PDW 06: Writing Theory Papers for Organization Studies and the Academy of Management Review

Daniel Hjorth
Copenhagen Business School, Denmark
Jay B. Barney
University of Utah, USA

Call for Applications

Depending on the number of submissions, we will put together a team of facilitators, including associate and senior editors of both journals and editorial board members. Organization Studies Editors in addition to Daniel Hjorth likely to attend: Trish Reay (Co-editor-in-Chief), Renate Meyer, Jasper Hotho, Mike Zundel, and Charlene Zietsma. In addition to Jay Barney (Editor-in-Chief), several Academy of Management Review associate editors, including Sharon Alvarez, Jean Bartunek, and Heather Haveman, are likely attend, along with several members of the AMR Editorial Review Board.


Both Academy of Management Review (AMR) and Organization Studies (OS) aim to publish well crafted theory papers that galvanize our field. Such papers are crucially important within our academic “ecosystem” of management and organization journals, where they foster new ways of thinking and (re)direct lines of research.
However, developing and writing such conceptual papers brings particular challenges. Oftentimes, prospective authors perceive writing theory as more difficult than writing empirical, methods-driven papers. We believe this is at least partly the case because they have had relatively little training in developing and writing such theory papers (Byron & Thatcher, 2015). There are also no straightforward formulas or templates for writing theory papers (Ragins, 2012).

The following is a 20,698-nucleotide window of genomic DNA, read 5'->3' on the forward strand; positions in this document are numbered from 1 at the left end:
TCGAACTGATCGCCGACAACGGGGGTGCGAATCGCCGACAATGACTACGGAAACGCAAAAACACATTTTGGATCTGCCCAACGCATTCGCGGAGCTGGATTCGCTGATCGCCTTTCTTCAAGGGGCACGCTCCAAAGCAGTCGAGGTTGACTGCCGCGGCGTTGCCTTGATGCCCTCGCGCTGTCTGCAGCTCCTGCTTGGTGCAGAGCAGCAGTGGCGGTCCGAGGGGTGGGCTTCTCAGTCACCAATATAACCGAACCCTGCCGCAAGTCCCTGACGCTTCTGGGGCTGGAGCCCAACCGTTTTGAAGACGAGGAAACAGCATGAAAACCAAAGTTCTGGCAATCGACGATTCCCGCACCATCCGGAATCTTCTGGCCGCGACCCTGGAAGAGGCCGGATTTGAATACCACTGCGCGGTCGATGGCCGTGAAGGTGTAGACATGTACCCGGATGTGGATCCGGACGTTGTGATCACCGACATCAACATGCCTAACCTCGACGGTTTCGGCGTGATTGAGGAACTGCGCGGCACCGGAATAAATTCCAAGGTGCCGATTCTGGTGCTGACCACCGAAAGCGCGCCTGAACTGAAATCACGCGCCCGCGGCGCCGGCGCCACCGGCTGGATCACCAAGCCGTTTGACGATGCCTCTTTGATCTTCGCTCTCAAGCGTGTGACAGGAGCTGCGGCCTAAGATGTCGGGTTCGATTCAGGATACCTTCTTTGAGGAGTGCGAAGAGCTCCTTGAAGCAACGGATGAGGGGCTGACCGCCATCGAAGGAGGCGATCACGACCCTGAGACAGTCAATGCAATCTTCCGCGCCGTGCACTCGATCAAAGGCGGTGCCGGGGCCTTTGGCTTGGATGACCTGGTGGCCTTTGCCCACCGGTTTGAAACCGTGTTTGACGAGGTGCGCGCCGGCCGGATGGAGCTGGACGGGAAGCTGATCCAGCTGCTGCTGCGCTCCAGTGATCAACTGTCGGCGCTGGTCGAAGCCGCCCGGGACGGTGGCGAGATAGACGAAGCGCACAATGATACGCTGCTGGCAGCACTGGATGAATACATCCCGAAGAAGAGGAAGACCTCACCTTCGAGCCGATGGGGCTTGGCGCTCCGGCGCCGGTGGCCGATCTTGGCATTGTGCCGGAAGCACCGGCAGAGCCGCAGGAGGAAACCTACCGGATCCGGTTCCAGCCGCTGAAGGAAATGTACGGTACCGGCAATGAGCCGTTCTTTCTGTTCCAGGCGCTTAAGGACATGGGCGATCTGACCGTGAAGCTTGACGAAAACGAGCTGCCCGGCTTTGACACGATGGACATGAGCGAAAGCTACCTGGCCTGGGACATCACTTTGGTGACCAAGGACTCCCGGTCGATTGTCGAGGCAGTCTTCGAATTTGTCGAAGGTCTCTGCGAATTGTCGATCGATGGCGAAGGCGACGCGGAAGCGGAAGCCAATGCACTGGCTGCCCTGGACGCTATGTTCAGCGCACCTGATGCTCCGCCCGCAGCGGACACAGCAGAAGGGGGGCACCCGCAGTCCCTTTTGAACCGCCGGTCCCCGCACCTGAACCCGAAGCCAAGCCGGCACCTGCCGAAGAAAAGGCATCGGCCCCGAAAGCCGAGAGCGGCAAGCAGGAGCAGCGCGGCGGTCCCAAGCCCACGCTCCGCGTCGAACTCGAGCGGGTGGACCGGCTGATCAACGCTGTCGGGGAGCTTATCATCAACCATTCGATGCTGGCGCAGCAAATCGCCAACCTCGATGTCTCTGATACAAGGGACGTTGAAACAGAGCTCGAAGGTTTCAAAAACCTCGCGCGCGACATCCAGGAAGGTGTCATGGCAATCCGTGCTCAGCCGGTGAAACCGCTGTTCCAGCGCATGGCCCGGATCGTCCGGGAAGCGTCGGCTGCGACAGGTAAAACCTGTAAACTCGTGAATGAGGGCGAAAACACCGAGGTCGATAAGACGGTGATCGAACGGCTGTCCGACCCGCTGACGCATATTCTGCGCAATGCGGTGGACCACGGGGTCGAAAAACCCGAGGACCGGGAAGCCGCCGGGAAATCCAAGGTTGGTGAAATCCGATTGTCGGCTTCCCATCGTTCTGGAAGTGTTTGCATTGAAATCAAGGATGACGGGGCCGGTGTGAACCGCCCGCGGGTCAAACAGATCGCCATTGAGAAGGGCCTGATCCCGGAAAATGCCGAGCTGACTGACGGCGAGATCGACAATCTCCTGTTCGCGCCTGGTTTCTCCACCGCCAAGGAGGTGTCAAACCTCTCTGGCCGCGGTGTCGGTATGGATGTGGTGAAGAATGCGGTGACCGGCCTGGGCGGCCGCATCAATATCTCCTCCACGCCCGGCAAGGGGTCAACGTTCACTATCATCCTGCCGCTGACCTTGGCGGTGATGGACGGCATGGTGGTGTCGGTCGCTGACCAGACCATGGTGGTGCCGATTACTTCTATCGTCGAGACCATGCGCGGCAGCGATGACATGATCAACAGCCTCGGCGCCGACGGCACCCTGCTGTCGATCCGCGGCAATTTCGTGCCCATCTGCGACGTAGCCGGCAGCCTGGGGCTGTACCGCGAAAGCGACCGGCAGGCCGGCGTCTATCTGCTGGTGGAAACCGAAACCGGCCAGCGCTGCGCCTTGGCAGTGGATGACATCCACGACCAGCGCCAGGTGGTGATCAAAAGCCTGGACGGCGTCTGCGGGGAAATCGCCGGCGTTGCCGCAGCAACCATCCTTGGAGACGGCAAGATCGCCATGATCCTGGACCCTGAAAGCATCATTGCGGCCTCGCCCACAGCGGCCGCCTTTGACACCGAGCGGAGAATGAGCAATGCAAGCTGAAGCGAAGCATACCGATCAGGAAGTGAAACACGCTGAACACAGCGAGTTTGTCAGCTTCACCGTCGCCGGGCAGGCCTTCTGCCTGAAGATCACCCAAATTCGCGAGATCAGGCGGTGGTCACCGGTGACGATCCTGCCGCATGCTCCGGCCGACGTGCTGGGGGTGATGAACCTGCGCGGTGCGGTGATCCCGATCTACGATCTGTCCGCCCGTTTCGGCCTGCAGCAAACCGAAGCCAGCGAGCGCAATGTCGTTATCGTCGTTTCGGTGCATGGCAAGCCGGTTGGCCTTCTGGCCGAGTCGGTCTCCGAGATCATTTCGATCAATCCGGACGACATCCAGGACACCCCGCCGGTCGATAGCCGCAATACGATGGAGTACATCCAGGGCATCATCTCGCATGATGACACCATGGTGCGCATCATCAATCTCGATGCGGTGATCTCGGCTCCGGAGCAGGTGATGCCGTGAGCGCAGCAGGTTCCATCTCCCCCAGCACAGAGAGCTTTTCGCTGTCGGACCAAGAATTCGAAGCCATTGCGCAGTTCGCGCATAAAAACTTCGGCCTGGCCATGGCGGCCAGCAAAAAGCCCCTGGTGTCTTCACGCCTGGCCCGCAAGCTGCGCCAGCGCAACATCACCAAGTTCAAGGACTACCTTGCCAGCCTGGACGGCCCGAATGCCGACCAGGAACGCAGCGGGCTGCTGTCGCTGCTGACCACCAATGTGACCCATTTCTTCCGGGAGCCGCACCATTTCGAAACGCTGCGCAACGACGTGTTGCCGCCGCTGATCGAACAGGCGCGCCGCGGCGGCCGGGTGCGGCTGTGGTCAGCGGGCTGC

In addition, there are also different styles, or genres, of theory papers (Delbridge & Fiss, 2013), based on whether the main arguments are configured into a set of propositions, a process model, a theoretical essay, or are presented as part of a comprehensive typology (Cornelissen, 2017). Furthermore, implicit expectations about what journals such as AMR and OS expect from a theory paper may not be widely known; more open discussion can help potential authors to overcome these potentially challenging and mystifying aspects of writing a first theory piece (Rindova, 2008).
The purpose of this Paper Development Workshop (PDW) is therefore to help participants understand (1) the specific expectations regarding a theoretical contribution for AMR and OS, and building on those expectations, (2) help them gain a good grasp of the different ways in which theory papers for these two journals can be written.



The first part of the PDW (9:00–10:15) features a plenary session on both journals and a short roundtable discussion of common issues and expectations regarding theory. We will then in the second part of the workshop (10:30–13:00) divide into roundtable groups where participants will get feedback on their own paper from an associate or senior editor of both journals.
This workshop follows up on the successful PDW at the EGOS Colloquium 2017 in Copenhagen. The rationale for the workshop is that there are still very few workshops on theory papers. Both journals have “Meet the Editors” sessions. AMR also organizes a general writing workshop at the AoM each year (which is heavily oversubscribed), but that workshop focuses mostly on general writing issues. AMR has also begun to offer workshops at other international locations. There continues to be demand, we think, for a more hands-on paper development workshop. For both journals, EGOS offers an important community of theory-minded scholars who are generally interested in writing for both journals and who would like to get actionable feedback and help on how they might develop or strengthen their theory papers.